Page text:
News & Commentary
Brought to you by our editorial team.
- May 23, 2013 |
- May 22, 2013 |
- May 21, 2013 |
- May 20, 2013 |
- May 19, 2013 |
- May 16, 2013 |
- May 15, 2013 |
- May 14, 2013 |
- May 13, 2013 |
- May 10, 2013 |
Commentary from Industry Pros
The business news media has been buzzing recently with the apparent reversal of America's energy fortunes. Advanced drilling and extraction techniques are boosting domestic fossil fuel production. A Citigroup forecast boldly predicts that within five years, the U.S. will need only Canadian imports to satisfy domestic oil and gas consumption. The IEA predicts that the U.S. will be a net exporter by 2030.
Demand Response (DR) in the Texas restructured market seems to be on verge of becoming the next big thing. Unfortunately, it has been on the verge of being the next big thing for quite a while. The mounting evidence, however, seems to support the democratization of DR by enabling technologies that address the greatest source of power reserves in the state: Peak Residential Demand.
Competing Views on the Permissible Scope of In-House Expert Witness Discovery at FERC: Without Guidance, FERC Litigants Face Risk and Uncertainty.Attorneys' work product, mental impressions, legal theories, and conclusions generally fall within a zone of privacy and, therefore, are protected from disclosure. In addition, attorneys regularly rely on subject-matter experts to develop and implement litigation strategies. These experts routinely prepare materials to be used in litigation. In certain instances, materials prepared for litigation by experts are deemed to fall within the protected zone of privacy and are protected from disclosure by the Federal Rules of Civil Procedure ("FRCP"). In many respects, administrative litigation before the Federal Energy Regulatory Commission ("FERC" or "Commission") is similar to litigation before Federal courts. FERC has promulgated rules to govern discovery in litigation and has modeled its rule governing discovery of materials prepared in anticipation of litigation, Rule 402(b), on the Federal rule.
Paul Torcellini of the National Renewable Energy Labs (NREL) gave a presentation last year on net zero energy (NZE) buildings to folks from NYSERDA, the NY Department of Public Service, consultants, and others who buzz about in New York's efficiency circles. Towards the end, he drew a graph. Along the x-axis were energy savings, and along the y-axis were costs.
Natural gas has been a valuable source of energy for hundreds of years, but over the last decade or so, the use of this resource has intensified. In its early stages, natural gas was mainly used for street lights and powering a small number of homes. After improving technology and distribution, it has become a vital source of energy for several industries, as well as an efficient way to heat buildings, produce electricity, and fuel vehicles. If trends continue in this direction, natural gas may eventually become an energy giant, and our sole source of power.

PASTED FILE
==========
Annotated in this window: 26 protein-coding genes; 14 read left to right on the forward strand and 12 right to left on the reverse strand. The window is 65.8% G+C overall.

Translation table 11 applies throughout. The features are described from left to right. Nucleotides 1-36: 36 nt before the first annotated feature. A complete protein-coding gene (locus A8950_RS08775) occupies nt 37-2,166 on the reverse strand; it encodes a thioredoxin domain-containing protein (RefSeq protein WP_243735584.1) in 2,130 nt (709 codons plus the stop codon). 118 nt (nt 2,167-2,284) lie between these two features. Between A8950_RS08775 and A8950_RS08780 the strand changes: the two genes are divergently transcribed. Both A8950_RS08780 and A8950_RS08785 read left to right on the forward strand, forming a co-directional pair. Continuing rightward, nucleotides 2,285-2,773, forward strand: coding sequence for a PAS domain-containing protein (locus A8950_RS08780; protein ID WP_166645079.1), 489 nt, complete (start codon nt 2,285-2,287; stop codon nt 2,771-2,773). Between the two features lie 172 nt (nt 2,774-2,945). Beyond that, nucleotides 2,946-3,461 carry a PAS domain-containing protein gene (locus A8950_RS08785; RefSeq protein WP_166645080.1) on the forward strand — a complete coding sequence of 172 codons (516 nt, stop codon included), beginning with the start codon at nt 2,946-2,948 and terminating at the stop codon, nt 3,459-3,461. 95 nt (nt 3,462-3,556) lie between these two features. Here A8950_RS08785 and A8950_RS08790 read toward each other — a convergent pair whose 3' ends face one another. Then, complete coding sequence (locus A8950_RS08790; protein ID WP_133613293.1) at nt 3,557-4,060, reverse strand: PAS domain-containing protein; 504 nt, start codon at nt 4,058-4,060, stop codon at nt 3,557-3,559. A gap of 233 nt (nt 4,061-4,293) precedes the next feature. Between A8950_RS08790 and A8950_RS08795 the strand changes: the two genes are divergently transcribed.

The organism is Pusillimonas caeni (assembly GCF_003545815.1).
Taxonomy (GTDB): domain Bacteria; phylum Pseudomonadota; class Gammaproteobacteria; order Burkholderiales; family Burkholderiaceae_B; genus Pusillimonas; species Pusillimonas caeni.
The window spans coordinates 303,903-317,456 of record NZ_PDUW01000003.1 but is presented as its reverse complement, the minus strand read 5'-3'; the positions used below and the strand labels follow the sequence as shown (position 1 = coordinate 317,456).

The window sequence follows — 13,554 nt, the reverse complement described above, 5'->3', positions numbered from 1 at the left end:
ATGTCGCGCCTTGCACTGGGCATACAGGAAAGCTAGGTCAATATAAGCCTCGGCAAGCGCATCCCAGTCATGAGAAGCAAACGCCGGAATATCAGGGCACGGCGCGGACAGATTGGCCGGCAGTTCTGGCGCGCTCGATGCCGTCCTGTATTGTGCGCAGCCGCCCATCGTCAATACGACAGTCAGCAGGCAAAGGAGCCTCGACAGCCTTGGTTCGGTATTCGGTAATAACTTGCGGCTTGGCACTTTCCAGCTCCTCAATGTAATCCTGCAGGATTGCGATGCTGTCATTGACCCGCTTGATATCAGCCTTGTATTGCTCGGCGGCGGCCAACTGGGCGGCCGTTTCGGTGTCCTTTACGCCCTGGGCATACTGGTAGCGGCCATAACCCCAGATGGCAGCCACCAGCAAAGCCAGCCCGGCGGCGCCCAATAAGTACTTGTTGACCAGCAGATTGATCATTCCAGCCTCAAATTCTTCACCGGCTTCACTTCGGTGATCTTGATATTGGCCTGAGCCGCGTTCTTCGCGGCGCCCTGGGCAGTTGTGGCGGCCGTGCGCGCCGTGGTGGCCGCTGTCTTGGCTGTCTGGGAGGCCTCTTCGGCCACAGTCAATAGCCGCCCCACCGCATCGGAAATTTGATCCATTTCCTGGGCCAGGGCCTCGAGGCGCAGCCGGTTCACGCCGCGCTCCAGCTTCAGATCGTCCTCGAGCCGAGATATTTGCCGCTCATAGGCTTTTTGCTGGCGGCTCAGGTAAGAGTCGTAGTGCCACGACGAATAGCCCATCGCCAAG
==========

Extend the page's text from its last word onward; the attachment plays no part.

It has always been advantageous for inventors in the cleantech or renewable energy industry (hydropower, biofuels, wind power, solar power, etc.) to file a patent application as soon as possible; the sooner you file, the sooner you will get a patent. As of March 16, 2013, there is one more reason to file patent applications in the U.S. as soon as possible - the America Invents Act (AIA), which is the first comprehensive reform to the U.S. patent laws in 60 years.
A new trend in the electric vehicle industry is emerging. Several states are proposing a gas tax on vehicles produced in 2015 or later that get 55 miles per gallon or more. Cars like the Chevy Volt, Nissan Leaf, and Toyota Prius are just some of the cars that will incur this per-mile fee.
When you hear the phrase "electricity theft," you may automatically picture places like India or Brazil where the number of power outages is astounding. Unfortunately, electricity thieves can be found in nearly every country across the globe, including the US. Whether it's performing illegal hookups, tampering with meters, or stealing copper wire from substations, over $200 billion in electricity is lost each year due to equipment failure or electricity thieves. In the US alone, this crime costs roughly $6 billion annually, which makes it the third most stolen commodity following credit card information and vehicles.
Ireland has recently made news with its efforts in energy efficiency and sustainability. According to the Sustainable Energy Authority of Ireland (SEAI), 2012 was a landmark year for energy efficiency and sustainability in Ireland. The SEAI reports energy savings totaling $35 million (equal to 670GWh and 160,000 metric tons of CO2 emissions avoided), and about 4,000 jobs preserved in the construction and energy industries.
Is your facility struggling to pay its daily expenses? Maybe your organization is just looking for an additional source of income. In the midst of our nation's hard economic times, thousands of businesses are searching for an answer to their financial struggles. Participating in a demand response program will not only save your company money, but it will also supply it with that extra monetary cushion you've been searching for.